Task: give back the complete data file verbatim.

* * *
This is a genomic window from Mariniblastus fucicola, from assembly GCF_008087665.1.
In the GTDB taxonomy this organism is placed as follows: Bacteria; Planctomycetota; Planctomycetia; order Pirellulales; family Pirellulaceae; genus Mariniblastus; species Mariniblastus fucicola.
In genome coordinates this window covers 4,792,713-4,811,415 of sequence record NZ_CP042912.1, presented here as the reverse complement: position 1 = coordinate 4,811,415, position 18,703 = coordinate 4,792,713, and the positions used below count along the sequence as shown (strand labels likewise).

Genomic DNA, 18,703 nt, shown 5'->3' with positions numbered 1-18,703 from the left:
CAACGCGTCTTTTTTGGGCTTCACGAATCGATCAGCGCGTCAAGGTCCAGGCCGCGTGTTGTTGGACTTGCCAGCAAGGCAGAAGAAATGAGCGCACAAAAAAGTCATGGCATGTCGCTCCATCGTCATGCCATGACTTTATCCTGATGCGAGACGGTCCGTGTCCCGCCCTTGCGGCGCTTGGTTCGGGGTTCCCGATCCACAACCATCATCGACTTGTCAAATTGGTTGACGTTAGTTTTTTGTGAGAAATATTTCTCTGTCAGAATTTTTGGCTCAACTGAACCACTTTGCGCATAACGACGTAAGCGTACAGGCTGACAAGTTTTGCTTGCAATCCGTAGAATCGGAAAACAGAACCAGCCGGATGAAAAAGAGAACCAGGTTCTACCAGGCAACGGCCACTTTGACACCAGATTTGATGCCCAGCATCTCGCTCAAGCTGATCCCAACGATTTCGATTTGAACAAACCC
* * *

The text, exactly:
This is a genomic window from Mariniblastus fucicola, from assembly GCF_008087665.1.
In the GTDB taxonomy this organism is placed as follows: Bacteria; Planctomycetota; Planctomycetia; order Pirellulales; family Pirellulaceae; genus Mariniblastus; species Mariniblastus fucicola.
In genome coordinates this window covers 4,792,713-4,811,415 of sequence record NZ_CP042912.1, presented here as the reverse complement: position 1 = coordinate 4,811,415, position 18,703 = coordinate 4,792,713, and the positions used below count along the sequence as shown (strand labels likewise).

Genomic DNA, 18,703 nt, shown 5'->3' with positions numbered 1-18,703 from the left:
CAACGCGTCTTTTTTGGGCTTCACGAATCGATCAGCGCGTCAAGGTCCAGGCCGCGTGTTGTTGGACTTGCCAGCAAGGCAGAAGAAATGAGCGCACAAAAAAGTCATGGCATGTCGCTCCATCGTCATGCCATGACTTTATCCTGATGCGAGACGGTCCGTGTCCCGCCCTTGCGGCGCTTGGTTCGGGGTTCCCGATCCACAACCATCATCGACTTGTCAAATTGGTTGACGTTAGTTTTTTGTGAGAAATATTTCTCTGTCAGAATTTTTGGCTCAACTGAACCACTTTGCGCATAACGACGTAAGCGTACAGGCTGACAAGTTTTGCTTGCAATCCGTAGAATCGGAAAACAGAACCAGCCGGATGAAAAAGAGAACCAGGTTCTACCAGGCAACGGCCACTTTGACACCAGATTTGATGCCCAGCATCTCGCTCAAGCTGATCCCAACGATTTCGATTTGAACAAACCC